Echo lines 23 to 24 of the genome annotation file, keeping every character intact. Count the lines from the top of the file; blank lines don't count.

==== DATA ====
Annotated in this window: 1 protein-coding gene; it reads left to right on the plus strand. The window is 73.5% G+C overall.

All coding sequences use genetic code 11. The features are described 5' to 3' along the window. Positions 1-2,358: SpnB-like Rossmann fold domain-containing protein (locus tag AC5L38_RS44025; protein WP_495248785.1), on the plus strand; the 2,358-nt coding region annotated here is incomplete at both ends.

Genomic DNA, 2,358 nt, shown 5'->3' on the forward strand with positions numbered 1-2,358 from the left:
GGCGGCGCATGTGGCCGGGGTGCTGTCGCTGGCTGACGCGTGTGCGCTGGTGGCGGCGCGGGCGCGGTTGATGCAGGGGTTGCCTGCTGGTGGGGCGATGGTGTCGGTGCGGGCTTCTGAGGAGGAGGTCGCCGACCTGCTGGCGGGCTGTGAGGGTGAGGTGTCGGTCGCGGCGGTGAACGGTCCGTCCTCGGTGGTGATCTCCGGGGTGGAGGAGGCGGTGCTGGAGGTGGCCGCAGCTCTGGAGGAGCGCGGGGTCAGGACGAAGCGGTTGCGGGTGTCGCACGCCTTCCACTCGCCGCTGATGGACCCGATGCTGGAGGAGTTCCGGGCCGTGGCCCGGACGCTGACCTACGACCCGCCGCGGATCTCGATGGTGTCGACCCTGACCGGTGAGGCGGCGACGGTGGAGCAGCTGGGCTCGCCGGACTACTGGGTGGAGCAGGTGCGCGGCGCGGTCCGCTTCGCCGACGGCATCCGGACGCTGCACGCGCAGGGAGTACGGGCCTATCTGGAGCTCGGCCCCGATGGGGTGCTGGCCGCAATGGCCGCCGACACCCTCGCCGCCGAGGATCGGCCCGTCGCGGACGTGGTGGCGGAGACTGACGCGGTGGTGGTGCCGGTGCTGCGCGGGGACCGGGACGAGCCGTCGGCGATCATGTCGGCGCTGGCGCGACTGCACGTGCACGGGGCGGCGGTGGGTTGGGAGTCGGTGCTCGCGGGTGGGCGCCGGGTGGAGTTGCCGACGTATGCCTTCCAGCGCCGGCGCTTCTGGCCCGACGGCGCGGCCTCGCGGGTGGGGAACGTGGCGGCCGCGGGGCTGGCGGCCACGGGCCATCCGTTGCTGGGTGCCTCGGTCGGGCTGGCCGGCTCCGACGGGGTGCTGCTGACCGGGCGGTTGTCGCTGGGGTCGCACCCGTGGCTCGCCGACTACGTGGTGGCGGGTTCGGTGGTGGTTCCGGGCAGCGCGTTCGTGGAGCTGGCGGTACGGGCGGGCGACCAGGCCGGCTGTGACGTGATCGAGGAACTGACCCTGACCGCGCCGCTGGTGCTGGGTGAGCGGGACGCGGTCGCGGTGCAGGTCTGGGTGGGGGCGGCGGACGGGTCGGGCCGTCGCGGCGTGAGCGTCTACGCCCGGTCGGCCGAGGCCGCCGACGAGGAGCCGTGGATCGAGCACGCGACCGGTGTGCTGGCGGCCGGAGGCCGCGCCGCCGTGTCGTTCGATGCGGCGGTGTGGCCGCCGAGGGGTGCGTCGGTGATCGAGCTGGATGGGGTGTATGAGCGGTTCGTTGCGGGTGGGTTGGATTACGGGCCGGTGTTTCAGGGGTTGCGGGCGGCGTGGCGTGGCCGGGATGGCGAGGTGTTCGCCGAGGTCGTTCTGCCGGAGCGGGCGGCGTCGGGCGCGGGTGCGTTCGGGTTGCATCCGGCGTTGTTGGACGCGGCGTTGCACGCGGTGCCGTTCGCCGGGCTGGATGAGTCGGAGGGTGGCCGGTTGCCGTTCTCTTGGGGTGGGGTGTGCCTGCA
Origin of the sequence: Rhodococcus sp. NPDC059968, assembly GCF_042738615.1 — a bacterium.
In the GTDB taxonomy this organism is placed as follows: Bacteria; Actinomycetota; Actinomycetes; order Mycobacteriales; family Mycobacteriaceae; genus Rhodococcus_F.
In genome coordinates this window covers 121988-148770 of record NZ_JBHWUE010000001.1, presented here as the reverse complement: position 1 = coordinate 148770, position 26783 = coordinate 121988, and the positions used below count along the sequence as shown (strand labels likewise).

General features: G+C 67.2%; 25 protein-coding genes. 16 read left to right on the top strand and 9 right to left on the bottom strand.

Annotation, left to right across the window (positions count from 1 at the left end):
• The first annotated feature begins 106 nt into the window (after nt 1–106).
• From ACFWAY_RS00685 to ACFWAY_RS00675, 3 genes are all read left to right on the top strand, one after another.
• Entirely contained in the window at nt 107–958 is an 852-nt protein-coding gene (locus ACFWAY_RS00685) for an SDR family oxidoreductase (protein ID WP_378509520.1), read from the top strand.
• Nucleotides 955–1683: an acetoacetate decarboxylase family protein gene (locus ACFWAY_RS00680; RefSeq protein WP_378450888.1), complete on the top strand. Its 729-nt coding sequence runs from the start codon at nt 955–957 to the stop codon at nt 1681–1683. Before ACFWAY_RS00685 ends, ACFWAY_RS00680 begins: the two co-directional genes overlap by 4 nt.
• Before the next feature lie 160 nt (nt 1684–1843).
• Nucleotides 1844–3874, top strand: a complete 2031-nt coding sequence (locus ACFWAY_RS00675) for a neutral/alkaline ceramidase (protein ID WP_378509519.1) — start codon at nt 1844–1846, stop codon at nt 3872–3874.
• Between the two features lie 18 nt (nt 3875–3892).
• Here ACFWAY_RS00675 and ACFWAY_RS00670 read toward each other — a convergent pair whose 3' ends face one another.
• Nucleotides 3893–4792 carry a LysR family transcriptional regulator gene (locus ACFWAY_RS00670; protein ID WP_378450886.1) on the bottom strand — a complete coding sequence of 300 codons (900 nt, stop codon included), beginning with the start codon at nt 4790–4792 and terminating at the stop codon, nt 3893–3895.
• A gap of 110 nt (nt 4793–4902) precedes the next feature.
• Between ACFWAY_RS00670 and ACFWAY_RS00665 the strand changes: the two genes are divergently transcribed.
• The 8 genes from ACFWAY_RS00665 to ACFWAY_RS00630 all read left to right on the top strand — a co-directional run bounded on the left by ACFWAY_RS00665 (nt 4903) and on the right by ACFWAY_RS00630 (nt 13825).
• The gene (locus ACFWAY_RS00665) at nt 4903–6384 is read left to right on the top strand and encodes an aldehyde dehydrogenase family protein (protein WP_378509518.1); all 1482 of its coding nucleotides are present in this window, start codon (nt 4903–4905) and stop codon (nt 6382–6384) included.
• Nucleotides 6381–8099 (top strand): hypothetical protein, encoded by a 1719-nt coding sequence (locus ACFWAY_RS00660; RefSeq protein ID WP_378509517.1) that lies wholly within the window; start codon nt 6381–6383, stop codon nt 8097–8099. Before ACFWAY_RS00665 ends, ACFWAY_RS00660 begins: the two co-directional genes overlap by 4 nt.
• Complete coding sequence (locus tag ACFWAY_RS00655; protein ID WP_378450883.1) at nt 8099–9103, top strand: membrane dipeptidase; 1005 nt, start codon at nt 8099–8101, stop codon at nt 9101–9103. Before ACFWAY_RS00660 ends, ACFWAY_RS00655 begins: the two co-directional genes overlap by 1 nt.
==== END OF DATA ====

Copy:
• Nucleotides 6381–8099 (top strand): hypothetical protein, encoded by a 1719-nt coding sequence (locus ACFWAY_RS00660; RefSeq protein ID WP_378509517.1) that lies wholly within the window; start codon nt 6381–6383, stop codon nt 8097–8099. Before ACFWAY_RS00665 ends, ACFWAY_RS00660 begins: the two co-directional genes overlap by 4 nt.
• Complete coding sequence (locus tag ACFWAY_RS00655; protein ID WP_378450883.1) at nt 8099–9103, top strand: membrane dipeptidase; 1005 nt, start codon at nt 8099–8101, stop codon at nt 9101–9103. Before ACFWAY_RS00660 ends, ACFWAY_RS00655 begins: the two co-directional genes overlap by 1 nt.